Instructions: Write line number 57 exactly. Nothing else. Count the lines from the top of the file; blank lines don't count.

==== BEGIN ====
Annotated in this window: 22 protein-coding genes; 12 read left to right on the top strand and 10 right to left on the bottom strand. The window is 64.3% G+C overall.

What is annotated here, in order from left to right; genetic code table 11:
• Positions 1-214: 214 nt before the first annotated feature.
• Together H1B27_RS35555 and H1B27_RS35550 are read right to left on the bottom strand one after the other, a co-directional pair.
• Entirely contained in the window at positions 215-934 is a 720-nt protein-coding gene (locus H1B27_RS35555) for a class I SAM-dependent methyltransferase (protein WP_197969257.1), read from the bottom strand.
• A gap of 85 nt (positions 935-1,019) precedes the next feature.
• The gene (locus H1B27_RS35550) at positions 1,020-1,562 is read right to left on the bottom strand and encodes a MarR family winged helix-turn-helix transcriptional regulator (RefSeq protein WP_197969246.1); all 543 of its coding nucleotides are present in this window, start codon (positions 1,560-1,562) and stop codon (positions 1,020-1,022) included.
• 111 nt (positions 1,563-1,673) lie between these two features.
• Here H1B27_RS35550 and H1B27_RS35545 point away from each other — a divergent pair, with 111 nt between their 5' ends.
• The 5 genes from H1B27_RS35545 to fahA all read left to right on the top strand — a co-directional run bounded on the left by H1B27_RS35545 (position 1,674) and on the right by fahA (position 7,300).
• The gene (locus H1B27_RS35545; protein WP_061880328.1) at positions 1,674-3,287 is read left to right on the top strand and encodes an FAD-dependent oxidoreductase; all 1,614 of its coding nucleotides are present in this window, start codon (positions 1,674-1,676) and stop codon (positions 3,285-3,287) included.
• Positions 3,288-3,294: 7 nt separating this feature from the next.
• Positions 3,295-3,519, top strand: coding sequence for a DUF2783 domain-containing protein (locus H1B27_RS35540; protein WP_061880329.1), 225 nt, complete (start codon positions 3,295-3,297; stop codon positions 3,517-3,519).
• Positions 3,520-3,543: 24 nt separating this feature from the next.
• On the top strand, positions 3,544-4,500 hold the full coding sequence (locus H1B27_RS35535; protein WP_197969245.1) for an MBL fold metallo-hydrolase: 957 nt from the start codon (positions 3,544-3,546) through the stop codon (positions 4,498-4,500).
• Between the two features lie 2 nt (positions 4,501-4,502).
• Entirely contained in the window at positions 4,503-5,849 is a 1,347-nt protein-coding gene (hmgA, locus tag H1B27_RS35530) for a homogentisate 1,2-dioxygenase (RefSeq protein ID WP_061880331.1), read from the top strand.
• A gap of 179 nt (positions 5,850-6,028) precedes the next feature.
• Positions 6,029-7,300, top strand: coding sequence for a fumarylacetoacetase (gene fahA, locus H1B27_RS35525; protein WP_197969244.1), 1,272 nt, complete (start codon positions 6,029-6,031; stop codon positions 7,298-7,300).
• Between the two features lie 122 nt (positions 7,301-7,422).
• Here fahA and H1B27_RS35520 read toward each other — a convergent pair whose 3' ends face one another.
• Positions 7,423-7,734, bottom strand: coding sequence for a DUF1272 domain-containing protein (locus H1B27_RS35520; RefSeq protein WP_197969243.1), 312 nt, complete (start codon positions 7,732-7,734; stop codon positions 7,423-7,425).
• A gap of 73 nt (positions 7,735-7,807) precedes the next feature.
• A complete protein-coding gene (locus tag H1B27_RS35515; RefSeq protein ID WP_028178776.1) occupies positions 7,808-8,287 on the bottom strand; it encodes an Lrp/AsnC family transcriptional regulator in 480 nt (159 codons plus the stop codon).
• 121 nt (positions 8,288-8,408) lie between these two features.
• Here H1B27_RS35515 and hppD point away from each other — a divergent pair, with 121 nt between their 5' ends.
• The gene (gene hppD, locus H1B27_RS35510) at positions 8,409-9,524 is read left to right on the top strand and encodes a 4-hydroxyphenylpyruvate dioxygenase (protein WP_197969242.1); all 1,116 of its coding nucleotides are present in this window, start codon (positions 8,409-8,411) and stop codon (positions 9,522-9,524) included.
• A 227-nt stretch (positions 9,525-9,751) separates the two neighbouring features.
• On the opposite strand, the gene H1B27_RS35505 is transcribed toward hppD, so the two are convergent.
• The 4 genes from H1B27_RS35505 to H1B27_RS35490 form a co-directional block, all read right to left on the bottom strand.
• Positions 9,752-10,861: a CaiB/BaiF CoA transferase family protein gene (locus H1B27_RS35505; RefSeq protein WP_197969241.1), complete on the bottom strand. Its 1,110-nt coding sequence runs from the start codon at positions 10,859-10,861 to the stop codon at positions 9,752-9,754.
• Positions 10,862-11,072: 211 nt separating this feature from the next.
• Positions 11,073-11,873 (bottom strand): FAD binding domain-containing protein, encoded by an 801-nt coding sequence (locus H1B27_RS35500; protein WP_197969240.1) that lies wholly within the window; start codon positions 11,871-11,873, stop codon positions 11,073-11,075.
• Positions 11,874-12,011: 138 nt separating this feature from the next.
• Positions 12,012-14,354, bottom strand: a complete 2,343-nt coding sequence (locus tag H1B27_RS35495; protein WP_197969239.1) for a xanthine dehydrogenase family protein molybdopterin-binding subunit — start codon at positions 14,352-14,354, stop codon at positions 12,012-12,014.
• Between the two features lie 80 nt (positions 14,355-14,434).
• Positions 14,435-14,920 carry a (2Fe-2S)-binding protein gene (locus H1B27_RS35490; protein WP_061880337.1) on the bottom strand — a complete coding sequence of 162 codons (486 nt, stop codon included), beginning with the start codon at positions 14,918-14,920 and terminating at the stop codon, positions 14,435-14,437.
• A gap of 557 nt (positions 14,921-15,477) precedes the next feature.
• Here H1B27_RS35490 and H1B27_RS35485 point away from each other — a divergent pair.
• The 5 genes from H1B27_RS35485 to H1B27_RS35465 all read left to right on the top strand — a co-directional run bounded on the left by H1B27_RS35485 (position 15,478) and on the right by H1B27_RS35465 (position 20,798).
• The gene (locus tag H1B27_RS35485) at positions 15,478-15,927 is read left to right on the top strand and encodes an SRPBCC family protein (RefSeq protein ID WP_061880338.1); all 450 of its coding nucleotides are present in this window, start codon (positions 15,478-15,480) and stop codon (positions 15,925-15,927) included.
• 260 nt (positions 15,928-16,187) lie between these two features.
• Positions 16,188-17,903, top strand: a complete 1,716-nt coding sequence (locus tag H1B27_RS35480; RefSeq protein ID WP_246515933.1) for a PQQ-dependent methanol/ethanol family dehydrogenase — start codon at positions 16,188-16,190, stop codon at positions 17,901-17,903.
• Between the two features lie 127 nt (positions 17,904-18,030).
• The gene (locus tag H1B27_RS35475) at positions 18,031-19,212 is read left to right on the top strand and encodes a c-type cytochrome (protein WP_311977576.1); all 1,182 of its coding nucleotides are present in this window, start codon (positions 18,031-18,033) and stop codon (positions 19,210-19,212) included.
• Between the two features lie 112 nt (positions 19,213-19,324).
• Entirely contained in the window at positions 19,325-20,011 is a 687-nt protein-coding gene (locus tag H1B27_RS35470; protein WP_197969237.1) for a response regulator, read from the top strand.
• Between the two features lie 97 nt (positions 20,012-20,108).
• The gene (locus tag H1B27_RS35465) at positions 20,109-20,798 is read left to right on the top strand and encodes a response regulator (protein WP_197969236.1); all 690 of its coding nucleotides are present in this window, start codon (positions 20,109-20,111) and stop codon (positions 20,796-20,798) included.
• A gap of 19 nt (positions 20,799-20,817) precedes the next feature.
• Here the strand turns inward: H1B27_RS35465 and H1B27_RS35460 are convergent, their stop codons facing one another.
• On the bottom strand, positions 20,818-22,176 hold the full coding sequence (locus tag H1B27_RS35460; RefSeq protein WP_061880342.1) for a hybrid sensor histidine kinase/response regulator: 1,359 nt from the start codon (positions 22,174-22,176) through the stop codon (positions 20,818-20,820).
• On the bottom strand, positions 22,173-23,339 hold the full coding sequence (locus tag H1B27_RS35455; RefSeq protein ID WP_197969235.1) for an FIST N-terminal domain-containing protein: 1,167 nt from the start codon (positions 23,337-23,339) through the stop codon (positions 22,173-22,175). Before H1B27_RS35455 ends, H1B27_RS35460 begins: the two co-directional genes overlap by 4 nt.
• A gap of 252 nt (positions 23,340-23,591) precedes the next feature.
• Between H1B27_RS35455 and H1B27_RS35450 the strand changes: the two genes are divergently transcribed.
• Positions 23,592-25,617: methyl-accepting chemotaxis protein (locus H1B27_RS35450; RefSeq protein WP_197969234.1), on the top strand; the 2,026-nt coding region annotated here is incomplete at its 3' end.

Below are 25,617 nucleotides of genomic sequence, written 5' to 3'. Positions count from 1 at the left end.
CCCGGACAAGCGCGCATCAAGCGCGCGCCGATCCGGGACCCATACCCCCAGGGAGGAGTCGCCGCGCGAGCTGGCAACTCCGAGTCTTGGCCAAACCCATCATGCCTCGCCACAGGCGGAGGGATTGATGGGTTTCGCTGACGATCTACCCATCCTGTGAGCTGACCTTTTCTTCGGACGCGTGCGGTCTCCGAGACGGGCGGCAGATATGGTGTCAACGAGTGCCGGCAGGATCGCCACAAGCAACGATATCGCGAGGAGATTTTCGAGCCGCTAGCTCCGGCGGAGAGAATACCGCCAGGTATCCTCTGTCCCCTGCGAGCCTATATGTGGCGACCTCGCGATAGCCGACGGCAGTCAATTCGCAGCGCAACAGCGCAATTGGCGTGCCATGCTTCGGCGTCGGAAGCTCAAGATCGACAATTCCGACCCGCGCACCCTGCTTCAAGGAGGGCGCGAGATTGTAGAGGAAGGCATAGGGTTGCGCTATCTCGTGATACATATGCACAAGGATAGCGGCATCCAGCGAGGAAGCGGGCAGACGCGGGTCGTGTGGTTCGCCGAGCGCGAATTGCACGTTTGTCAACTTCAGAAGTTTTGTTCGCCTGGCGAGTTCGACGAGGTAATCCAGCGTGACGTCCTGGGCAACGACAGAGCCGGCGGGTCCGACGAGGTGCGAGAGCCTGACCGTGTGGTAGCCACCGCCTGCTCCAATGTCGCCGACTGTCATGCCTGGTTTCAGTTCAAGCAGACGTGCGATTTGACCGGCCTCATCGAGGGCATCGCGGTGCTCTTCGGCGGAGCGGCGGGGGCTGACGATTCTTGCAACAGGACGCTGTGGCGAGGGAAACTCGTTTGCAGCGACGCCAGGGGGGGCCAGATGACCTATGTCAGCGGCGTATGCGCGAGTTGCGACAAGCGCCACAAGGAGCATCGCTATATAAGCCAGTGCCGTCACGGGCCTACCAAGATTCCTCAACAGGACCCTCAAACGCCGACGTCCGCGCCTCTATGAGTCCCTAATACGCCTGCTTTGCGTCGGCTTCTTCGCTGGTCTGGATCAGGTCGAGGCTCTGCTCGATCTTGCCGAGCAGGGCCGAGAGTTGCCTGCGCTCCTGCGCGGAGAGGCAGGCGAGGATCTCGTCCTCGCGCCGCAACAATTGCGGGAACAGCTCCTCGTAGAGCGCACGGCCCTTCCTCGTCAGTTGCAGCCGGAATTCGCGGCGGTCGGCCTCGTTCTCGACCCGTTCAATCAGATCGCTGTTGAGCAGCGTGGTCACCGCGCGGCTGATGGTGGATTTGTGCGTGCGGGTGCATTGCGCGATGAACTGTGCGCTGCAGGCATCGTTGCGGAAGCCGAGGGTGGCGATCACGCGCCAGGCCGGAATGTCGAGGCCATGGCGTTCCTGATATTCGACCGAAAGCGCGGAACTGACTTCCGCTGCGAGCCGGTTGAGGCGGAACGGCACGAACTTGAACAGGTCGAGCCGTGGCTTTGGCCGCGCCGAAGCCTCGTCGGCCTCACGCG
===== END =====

Below are 25,617 nucleotides of genomic sequence, written 5' to 3'. Positions count from 1 at the left end.